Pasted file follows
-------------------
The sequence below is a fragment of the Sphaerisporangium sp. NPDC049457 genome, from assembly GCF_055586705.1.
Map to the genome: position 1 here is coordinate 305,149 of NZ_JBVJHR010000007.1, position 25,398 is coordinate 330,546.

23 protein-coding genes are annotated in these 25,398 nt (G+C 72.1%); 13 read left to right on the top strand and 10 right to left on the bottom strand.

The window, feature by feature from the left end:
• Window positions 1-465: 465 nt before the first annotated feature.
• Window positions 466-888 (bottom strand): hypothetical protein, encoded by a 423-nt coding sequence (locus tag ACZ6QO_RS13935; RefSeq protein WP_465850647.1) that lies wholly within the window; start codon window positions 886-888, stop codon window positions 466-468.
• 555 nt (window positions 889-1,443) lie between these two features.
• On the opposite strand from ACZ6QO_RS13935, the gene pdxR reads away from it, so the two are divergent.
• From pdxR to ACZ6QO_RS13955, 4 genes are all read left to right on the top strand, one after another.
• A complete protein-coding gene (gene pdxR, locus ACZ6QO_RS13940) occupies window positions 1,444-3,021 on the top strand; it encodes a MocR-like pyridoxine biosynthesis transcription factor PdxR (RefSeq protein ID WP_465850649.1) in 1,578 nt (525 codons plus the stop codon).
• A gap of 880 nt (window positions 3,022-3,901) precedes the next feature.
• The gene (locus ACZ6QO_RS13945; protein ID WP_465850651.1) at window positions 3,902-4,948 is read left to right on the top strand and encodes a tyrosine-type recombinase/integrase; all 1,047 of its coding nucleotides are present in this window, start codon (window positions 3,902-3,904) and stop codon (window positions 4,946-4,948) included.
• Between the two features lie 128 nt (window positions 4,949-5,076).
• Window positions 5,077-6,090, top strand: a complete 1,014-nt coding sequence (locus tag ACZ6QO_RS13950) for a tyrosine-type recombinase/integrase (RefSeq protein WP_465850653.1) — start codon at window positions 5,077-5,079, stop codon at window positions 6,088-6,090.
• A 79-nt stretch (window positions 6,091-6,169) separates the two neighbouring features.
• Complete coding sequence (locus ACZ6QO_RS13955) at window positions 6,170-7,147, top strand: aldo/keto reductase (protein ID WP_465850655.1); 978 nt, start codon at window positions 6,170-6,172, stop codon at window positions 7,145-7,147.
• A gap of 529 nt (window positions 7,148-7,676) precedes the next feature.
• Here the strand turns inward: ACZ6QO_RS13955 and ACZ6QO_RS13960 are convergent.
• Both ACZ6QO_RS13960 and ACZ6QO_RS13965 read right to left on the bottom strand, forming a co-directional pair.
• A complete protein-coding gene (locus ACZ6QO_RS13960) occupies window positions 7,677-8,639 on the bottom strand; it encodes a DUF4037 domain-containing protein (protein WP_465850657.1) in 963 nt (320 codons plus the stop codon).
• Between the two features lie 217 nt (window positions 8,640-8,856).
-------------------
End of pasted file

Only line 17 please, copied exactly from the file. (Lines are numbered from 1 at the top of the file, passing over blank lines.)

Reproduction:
• A gap of 529 nt (window positions 7,148-7,676) precedes the next feature.